Frankincense Essential Oil is extracted from the resin of various species of Frankincense tree (Boswellia spp). There are many species of Frankincense tree, most of which are native to Eastern Africa and the Middle East.
Ancient texts and oral histories indicate that Frankincense resin has been used by the people of the region for thousands of years. For example, Frankincense was one of three gifts that the Magi brought to celebrate the birth of Jesus.
Frankincense is widely used in Ayurvedic, Naturopathic and many forms of Traditional Medicine. Pure frankincense resin is consumed orally to treat a range of digestive tract problems. Frankincense is used extensively in Aromatherapy. Several research studies have reported that Frankincense is toxic to cancer cells, but these studies were all done in test tubes and it is unclear whether Frankincense would be a useful cancer treatment in humans or animals.
For Naturopathic acne treatments, Frankincense Essential Oil is generally used as a topical treatment. It can be added to topical formulations where it is purported to help ameliorate acne symptoms by reducing inflammation, suppressing bacterial growth and accelerating healing. Some Naturopathic practitioners may also prescribe Frankincense resin as an oral treatment for acne, although this is uncommon.
Despite the fact that many Naturopaths and their patients report improvements in their acne symptoms with the use of Frankincense Essential Oil, there is very little clinical research on this topic. There do not appear to be any controlled studies about the efficacy of Frankincense for the treatment of acne. Laboratory testing indicates that Frankincense is not strongly toxic to gram-positive bacteria, a group which includes the acne-causing P. acnes bacterium.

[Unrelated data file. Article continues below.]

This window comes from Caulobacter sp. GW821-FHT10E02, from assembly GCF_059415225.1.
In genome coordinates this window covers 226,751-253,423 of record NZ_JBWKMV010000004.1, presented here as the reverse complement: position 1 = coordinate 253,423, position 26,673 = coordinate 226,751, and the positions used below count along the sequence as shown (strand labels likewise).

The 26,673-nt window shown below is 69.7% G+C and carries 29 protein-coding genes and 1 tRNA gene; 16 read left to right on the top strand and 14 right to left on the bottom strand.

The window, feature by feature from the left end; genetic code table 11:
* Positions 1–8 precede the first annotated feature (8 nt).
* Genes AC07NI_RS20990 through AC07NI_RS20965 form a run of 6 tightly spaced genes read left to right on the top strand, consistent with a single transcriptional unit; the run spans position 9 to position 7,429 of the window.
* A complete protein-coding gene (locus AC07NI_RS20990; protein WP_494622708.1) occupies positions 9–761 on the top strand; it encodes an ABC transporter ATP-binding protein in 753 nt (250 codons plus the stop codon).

Because Frankincense Essential Oil can be produced from the resin of several species of Frankincense (Boswellia) tree, there is considerable variation in the composition of Frankincense Essential Oil. Frankincense is most commonly obtained from the resin of the following Frankincense species: Boswellia carterii, Boswellia frereana, Boswellia papyrifera, Boswellia sacra and Boswellia serrata. Frankincense Essential Oil contains significant concentrations of many biologically-active molecules, including alpha-Pinene, Limonene, p-Cymene and B-Caryophyllene.
Populations of native Frankincense trees are declining in many regions, largely due to unsustainable harvesting of Frankincense resin. A substantial proportion of Frankincense trees grow in countries that have high levels of poverty and weak environmental protections. Resin extraction can slow the growth of Frankincense trees, reduce their seed production or even kill them outright. Consumers can help protect Frankincense populations by purchasing resin and oils that are sustainably harvested.
Composition and potential anticancer activities of essential oils obtained from myrrh and frankincense. Chen, et al. 2013.
Volatile composition and antimicrobial activity of twenty commercial frankincense essential oil samples. Van Vuuren, et al. 2010.
Chemistry and immunomodulatory activity of frankincense oil. Mikhaeil, et al. 2003.
Chemical composition and antimicrobial activity of some oleogum resin essential oils from Boswellia spp.(Burseraceae). Camarda, et al. 2007.
The Encyclopedia of essential oils: the complete guide to the use of aromatic oils in aromatherapy, herbalism, health, and well being. Lawless. 2013.